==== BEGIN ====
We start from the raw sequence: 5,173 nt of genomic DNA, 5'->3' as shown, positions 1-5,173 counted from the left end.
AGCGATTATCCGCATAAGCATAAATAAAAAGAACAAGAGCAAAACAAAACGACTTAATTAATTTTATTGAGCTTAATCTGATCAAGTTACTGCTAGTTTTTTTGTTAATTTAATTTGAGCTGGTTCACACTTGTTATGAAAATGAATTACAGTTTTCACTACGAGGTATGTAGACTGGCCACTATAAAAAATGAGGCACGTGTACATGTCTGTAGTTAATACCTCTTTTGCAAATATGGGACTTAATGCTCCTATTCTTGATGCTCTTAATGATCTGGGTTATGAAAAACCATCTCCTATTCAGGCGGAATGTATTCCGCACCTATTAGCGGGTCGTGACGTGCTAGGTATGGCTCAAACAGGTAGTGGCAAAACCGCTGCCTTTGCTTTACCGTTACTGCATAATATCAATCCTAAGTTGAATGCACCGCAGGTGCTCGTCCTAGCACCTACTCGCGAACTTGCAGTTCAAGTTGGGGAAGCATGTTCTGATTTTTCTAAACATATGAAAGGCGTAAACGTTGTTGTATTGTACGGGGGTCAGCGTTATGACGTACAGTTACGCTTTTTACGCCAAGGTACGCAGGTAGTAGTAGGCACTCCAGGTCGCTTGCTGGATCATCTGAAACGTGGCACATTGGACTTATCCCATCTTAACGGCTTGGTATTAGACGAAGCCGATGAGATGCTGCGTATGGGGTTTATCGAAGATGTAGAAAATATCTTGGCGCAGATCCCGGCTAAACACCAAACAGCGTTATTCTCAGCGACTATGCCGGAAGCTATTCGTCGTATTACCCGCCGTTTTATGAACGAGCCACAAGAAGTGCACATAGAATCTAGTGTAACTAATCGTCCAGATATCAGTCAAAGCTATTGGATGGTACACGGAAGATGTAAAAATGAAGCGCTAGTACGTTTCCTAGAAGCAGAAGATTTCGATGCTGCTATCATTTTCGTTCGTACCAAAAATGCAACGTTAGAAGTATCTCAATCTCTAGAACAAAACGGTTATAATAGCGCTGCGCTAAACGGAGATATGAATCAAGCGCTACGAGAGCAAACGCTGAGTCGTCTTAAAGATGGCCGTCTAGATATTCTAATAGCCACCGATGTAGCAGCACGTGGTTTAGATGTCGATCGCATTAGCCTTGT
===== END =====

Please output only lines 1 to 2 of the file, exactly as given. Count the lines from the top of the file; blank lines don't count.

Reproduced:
We start from the raw sequence: 5,173 nt of genomic DNA, 5'->3' as shown, positions 1-5,173 counted from the left end.
AGCGATTATCCGCATAAGCATAAATAAAAAGAACAAGAGCAAAACAAAACGACTTAATTAATTTTATTGAGCTTAATCTGATCAAGTTACTGCTAGTTTTTTTGTTAATTTAATTTGAGCTGGTTCACACTTGTTATGAAAATGAATTACAGTTTTCACTACGAGGTATGTAGACTGGCCACTATAAAAAATGAGGCACGTGTACATGTCTGTAGTTAATACCTCTTTTGCAAATATGGGACTTAATGCTCCTATTCTTGATGCTCTTAATGATCTGGGTTATGAAAAACCATCTCCTATTCAGGCGGAATGTATTCCGCACCTATTAGCGGGTCGTGACGTGCTAGGTATGGCTCAAACAGGTAGTGGCAAAACCGCTGCCTTTGCTTTACCGTTACTGCATAATATCAATCCTAAGTTGAATGCACCGCAGGTGCTCGTCCTAGCACCTACTCGCGAACTTGCAGTTCAAGTTGGGGAAGCATGTTCTGATTTTTCTAAACATATGAAAGGCGTAAACGTTGTTGTATTGTACGGGGGTCAGCGTTATGACGTACAGTTACGCTTTTTACGCCAAGGTACGCAGGTAGTAGTAGGCACTCCAGGTCGCTTGCTGGATCATCTGAAACGTGGCACATTGGACTTATCCCATCTTAACGGCTTGGTATTAGACGAAGCCGATGAGATGCTGCGTATGGGGTTTATCGAAGATGTAGAAAATATCTTGGCGCAGATCCCGGCTAAACACCAAACAGCGTTATTCTCAGCGACTATGCCGGAAGCTATTCGTCGTATTACCCGCCGTTTTATGAACGAGCCACAAGAAGTGCACATAGAATCTAGTGTAACTAATCGTCCAGATATCAGTCAAAGCTATTGGATGGTACACGGAAGATGTAAAAATGAAGCGCTAGTACGTTTCCTAGAAGCAGAAGATTTCGATGCTGCTATCATTTTCGTTCGTACCAAAAATGCAACGTTAGAAGTATCTCAATCTCTAGAACAAAACGGTTATAATAGCGCTGCGCTAAACGGAGATATGAATCAAGCGCTACGAGAGCAAACGCTGAGTCGTCTTAAAGATGGCCGTCTAGATATTCTAATAGCCACCGATGTAGCAGCACGTGGTTTAGATGTCGATCGCATTAGCCTTGT